LONDON (Reuters) – Dubai’s ruler Sheikh Mohammed bin Rashid al-Maktoum has applied to Britain’s top court to try to stop publication of two judgments given in a legal battle with his former wife over the wardship of their two children.
Mohammed has been involved in a dispute with Princess Haya bint al-Hussein, half-sister of Jordan’s King Abdullah, over the welfare of their two children since last May.
Andrew McFarlane, president of London’s High Court Family Division, who has been overseeing the case, has issued two judgments and in January decided these should be made public.
Up to this point, the hearings had been held almost entirely in private.
Last week, Britain’s Court of Appeal rejected Mohammed’s bid to overturn McFarlane’s decision and refused him permission to take the case to the Supreme Court, Britain’s highest judicial body.
However, he is allowed to apply directly and on Tuesday the Supreme Court said it had received his application for permission to appeal which will be heard by three senior judges.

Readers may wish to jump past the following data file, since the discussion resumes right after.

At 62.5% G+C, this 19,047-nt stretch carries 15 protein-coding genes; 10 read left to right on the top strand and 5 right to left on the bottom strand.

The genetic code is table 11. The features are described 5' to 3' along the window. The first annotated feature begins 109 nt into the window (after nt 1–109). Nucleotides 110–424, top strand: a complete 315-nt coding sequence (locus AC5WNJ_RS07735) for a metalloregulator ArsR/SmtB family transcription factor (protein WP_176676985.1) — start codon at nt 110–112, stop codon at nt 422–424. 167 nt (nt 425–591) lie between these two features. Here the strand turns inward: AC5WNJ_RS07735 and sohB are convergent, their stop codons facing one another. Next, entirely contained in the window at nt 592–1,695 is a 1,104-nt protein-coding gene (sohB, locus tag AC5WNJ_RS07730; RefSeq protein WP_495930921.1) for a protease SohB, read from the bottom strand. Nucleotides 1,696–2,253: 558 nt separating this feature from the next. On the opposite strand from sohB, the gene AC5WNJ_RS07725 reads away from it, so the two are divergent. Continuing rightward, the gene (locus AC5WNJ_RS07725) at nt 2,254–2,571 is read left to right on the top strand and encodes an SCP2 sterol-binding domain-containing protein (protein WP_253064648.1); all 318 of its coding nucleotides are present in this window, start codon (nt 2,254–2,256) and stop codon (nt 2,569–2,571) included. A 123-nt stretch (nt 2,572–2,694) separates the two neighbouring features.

“The court is aware of the urgency of this matter,” it said in a statement. “We will provide updates as further information becomes available.”
Restrictions barring reporting of McFarlane’s judgments on “fact-finding” and “assurances and waivers” along with the hearings themselves will remain in place until the Supreme Court has made its decision.
In a public statement issued last July, Mohammed and Haya said the case did not concern divorce or finances but was limited to their children’s welfare.
The sheikh has applied to the court for the summary return of his children to Dubai. Princess Haya has asked the court to protect one of the children from a forced marriage and to grant a non-molestation order, a type of injunction that protects against harassment or threats.
The wardship proceedings are still ongoing and there will be a “welfare hearing” at the end of next month.
The sheikh, vice-president and prime minister of the United Arab Emirates, has not attended the court in person while Haya, who was educated in Britain, has been present at hearings.
Witnesses in the case have included the British detective who led an investigation into the disappearance of Shamsa, the sheikh’s daughter from another marriage, from Cambridge in 2000, and Tiina Jauhiainen, who says she tried to help her friend Latifa, Shamsa’s younger sister, flee Dubai in 2018.
(Reporting by Michael Holden; editing by Stephen Addison and Mike Collett-White)